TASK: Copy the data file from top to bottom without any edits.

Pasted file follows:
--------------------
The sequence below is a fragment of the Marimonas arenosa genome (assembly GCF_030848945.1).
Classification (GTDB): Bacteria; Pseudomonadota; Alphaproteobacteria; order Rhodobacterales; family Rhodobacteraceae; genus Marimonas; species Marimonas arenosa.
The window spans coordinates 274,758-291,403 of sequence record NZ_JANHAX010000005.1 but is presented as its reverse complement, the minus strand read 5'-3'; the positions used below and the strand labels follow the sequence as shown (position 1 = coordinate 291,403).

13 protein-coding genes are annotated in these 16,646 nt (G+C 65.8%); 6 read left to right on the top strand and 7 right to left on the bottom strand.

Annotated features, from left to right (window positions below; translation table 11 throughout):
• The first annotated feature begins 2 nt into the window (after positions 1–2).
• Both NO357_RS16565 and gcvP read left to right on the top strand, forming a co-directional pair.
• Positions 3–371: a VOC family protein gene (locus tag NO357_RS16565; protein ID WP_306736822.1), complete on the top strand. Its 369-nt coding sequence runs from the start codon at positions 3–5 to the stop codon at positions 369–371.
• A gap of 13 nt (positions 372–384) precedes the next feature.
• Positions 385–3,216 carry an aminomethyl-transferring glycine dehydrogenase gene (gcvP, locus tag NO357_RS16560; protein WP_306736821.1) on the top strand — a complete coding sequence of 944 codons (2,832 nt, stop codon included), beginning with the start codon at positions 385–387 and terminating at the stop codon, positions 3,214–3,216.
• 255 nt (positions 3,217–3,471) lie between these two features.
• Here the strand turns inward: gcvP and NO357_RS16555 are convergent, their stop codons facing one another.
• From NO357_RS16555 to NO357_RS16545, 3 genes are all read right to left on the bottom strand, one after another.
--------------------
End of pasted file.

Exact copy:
The sequence below is a fragment of the Marimonas arenosa genome (assembly GCF_030848945.1).
Classification (GTDB): Bacteria; Pseudomonadota; Alphaproteobacteria; order Rhodobacterales; family Rhodobacteraceae; genus Marimonas; species Marimonas arenosa.
The window spans coordinates 274,758-291,403 of sequence record NZ_JANHAX010000005.1 but is presented as its reverse complement, the minus strand read 5'-3'; the positions used below and the strand labels follow the sequence as shown (position 1 = coordinate 291,403).

13 protein-coding genes are annotated in these 16,646 nt (G+C 65.8%); 6 read left to right on the top strand and 7 right to left on the bottom strand.

Annotated features, from left to right (window positions below; translation table 11 throughout):
• The first annotated feature begins 2 nt into the window (after positions 1–2).
• Both NO357_RS16565 and gcvP read left to right on the top strand, forming a co-directional pair.
• Positions 3–371: a VOC family protein gene (locus tag NO357_RS16565; protein ID WP_306736822.1), complete on the top strand. Its 369-nt coding sequence runs from the start codon at positions 3–5 to the stop codon at positions 369–371.
• A gap of 13 nt (positions 372–384) precedes the next feature.
• Positions 385–3,216 carry an aminomethyl-transferring glycine dehydrogenase gene (gcvP, locus tag NO357_RS16560; protein WP_306736821.1) on the top strand — a complete coding sequence of 944 codons (2,832 nt, stop codon included), beginning with the start codon at positions 385–387 and terminating at the stop codon, positions 3,214–3,216.
• 255 nt (positions 3,217–3,471) lie between these two features.
• Here the strand turns inward: gcvP and NO357_RS16555 are convergent, their stop codons facing one another.
• From NO357_RS16555 to NO357_RS16545, 3 genes are all read right to left on the bottom strand, one after another.